I recently submitted a challenge proposal on the Sandbox, which is a kind of .

Here is the background section copied from the proposal:

Compass-and-straightedge construction, a.k.a. classical construction, is the construction of lengths, angles, and other geometric figures using only an idealized ruler and compass. A ruler can only be used to draw a straight line passing through two given points; a compass can only be used to draw a circle with two given points (a center, and a point on the circle).

All compass and straightedge constructions consist of repeated application of five basic constructions using the points, lines and circles that have already been constructed. These are:

  • Creating the line through two existing points
  • Creating the circle through one point with centre another point
  • Creating the point which is the intersection of two existing, non-parallel lines
  • Creating the one or two points in the intersection of a line and a circle (if they intersect)
  • Creating the one or two points in the intersection of two circles (if they intersect).

In any geometric problem, we have an initial set of symbols (points and lines), an algorithm, and some results. From this perspective, geometry is equivalent to an axiomatic algebra, replacing its elements by symbols.

This is the basis of the new kind of proof-golf: classical construction golf.

I believe this follows the concept of , but I doubt if it actually fits well with PPCG.

Peter Taylor said in the comment, "proofs in logic can be argued to be as good as programs by reference to the Curry-Howard correspondence, but I don't really see extending that to proofs in general."

So here is the question:

  1. Is "Proof-Golf for proofs in general" on-topic?
  2. If the answer to above is "it depends", what is the condition for such a challenge to be on-topic?

(Changing to "build an automatic theorem prover" is not an option; an article mentions such a theorem prover which has thousands of lines of code.)

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    \$\begingroup\$ There are more moves than those: Specifically, placing an arbitrary point (for example, a point somewhere in a circle, somewhere along a line, etc). \$\endgroup\$ – Nathan Merrill Jul 24 '18 at 4:28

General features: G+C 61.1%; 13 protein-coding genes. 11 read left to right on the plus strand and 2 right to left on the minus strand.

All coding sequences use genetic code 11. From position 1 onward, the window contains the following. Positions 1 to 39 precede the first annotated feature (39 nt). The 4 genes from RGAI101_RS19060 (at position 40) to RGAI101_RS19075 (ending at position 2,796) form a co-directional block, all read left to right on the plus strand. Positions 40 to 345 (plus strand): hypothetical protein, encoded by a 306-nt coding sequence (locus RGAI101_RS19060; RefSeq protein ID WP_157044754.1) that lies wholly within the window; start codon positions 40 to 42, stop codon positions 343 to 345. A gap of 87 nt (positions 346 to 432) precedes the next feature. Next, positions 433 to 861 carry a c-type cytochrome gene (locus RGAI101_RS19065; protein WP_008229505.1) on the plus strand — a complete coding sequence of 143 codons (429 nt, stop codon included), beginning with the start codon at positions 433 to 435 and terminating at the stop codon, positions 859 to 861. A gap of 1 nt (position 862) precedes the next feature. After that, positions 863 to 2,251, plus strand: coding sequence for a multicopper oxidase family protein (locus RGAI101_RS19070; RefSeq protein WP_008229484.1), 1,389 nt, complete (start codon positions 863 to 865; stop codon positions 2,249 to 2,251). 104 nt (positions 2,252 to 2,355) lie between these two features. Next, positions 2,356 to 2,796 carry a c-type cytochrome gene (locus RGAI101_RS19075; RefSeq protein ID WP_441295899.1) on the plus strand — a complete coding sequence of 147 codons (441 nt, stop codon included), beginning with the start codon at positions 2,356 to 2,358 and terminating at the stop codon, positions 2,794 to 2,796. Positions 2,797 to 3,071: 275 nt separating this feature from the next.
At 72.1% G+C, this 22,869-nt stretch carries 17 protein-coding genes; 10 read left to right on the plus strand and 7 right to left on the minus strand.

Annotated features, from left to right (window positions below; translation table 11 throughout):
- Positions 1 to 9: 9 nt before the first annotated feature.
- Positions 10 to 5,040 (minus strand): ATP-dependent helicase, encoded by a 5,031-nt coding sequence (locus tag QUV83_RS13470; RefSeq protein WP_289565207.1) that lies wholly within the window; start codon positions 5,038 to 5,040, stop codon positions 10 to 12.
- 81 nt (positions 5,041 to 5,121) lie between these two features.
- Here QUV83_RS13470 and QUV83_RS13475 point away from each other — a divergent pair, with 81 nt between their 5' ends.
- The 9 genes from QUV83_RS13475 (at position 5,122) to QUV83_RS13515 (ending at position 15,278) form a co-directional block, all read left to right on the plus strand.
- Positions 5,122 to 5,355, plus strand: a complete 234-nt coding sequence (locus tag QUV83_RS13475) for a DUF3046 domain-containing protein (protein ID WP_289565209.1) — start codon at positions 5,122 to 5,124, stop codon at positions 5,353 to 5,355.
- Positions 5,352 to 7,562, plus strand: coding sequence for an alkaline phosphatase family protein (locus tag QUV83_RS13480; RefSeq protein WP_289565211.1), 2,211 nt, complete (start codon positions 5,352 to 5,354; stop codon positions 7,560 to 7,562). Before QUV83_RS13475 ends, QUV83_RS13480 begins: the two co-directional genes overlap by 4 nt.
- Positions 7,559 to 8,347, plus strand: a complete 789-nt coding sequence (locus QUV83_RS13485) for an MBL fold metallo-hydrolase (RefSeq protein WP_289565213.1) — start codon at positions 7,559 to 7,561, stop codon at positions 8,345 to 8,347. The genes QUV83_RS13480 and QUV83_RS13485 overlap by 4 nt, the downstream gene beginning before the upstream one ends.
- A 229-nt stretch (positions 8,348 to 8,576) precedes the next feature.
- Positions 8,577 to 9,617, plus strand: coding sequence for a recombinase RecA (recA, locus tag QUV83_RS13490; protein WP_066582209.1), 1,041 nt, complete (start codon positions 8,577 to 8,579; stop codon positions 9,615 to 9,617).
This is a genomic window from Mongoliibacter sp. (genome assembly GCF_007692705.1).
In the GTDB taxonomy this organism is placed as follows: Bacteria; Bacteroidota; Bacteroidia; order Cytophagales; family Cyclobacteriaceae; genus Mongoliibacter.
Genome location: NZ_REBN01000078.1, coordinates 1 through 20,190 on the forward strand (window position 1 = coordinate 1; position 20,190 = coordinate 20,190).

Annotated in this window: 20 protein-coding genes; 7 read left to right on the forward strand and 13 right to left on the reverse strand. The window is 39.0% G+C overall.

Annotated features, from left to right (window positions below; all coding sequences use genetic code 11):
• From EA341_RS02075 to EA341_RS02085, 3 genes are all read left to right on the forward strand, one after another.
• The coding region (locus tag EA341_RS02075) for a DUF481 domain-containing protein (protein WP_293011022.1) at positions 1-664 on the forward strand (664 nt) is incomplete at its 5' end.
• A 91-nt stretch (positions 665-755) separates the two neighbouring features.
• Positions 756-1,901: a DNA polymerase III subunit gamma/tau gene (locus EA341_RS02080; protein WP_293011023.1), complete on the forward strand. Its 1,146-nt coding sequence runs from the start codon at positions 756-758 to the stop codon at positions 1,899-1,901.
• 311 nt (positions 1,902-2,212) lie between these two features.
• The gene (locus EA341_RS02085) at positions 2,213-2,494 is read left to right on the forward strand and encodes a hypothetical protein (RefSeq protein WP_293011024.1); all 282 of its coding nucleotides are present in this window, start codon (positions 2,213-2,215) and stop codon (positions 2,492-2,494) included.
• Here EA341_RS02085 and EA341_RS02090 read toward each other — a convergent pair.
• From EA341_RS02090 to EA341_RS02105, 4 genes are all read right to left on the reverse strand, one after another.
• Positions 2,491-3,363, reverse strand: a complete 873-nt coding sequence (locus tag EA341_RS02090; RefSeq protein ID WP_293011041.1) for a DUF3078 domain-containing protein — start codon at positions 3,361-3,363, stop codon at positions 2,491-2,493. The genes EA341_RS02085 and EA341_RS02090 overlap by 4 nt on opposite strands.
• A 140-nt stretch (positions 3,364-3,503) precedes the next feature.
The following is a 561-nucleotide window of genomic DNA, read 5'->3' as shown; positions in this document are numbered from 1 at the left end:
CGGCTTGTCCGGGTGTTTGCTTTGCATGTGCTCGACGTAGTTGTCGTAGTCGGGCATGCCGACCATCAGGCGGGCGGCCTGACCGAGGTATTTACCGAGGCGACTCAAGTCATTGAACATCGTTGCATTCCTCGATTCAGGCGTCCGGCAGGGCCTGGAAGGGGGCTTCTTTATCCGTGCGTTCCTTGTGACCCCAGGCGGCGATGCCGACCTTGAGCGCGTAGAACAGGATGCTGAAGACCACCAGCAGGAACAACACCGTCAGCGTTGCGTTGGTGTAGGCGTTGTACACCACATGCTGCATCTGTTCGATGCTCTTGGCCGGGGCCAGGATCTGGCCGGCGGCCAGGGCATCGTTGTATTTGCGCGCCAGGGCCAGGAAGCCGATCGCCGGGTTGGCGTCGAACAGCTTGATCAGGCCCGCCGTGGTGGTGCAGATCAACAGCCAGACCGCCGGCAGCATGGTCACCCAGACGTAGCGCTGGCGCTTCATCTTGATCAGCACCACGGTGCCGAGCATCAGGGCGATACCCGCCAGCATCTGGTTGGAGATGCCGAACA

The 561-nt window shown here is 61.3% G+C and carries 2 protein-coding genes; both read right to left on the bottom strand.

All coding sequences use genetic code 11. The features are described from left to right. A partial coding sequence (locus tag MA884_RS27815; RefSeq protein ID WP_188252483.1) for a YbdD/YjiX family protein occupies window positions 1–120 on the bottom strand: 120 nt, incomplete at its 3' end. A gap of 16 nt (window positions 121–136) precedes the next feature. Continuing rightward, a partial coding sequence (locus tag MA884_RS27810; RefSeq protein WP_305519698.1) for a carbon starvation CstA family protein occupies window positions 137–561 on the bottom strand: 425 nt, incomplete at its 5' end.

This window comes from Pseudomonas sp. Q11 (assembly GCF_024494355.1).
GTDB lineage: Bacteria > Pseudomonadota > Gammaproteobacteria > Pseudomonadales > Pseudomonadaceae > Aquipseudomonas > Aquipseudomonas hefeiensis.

• \$\begingroup\$ Not related: euclidea.xyz :) \$\endgroup\$ – user202729 Jul 24 '18 at 4:39
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    \$\begingroup\$ On further consideration, I'm not sure the sandboxed question is "a kind of proof-golf". The answers are constructions: proving that they are correct is a separate issue which might not be required (we don't require proofs of correctness for golfed programs) and certainly need not be short. \$\endgroup\$ – Peter Taylor Jul 24 '18 at 20:10
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    \$\begingroup\$ I think this is more aptly described by atomic-code-golf, of which I consider proof golf to be a subset. \$\endgroup\$ – xnor Jul 25 '18 at 0:20
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    \$\begingroup\$ I disagree: I do think this is proof-golf. For example, the top question consists of applying a series of operations to reach a particular conclusion. This is identical. I agree, the two fields have tons of overlap, but that is a separate meta issue IMO \$\endgroup\$ – Nathan Merrill Jul 25 '18 at 1:16
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    \$\begingroup\$ @NathanMerrill, there's a very big difference between axiom and operation. \$\endgroup\$ – Peter Taylor Jul 25 '18 at 6:28
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    \$\begingroup\$ @PeterTaylor I obviously don't see the difference. If this does become an issue, I'd definitely love to see a meta post about it. \$\endgroup\$ – Nathan Merrill Jul 27 '18 at 16:18
  • \$\begingroup\$ A comment on the sandbox post asks "Do you think this would be better here or on Puzzling?". As far as I can tell, all challenge types would technically be on topic on Puzzling, but most of them are better placed here on PPCG because they suit this more specific community. To me, this seems like a topic that would be of interest to a significant subset of the PPCG community. \$\endgroup\$ – trichoplax Sep 30 '18 at 19:10

Yes, as long as it is well-specified

For , we validate the prove by mentally following it. For compass and straightedge, this means that a reader should be able to come out with the same solution given the same set of steps.

Furthermore, each of the possible steps should have a well-specified score (Does placing a point increase your score?)

Ideally, there would also be an interpreter we can use. Even better would be a language designed to construct compass-and-straightedge.

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    \$\begingroup\$ +1 for "Yes". - \$\endgroup\$ – Nathaniel Aug 1 '18 at 12:50

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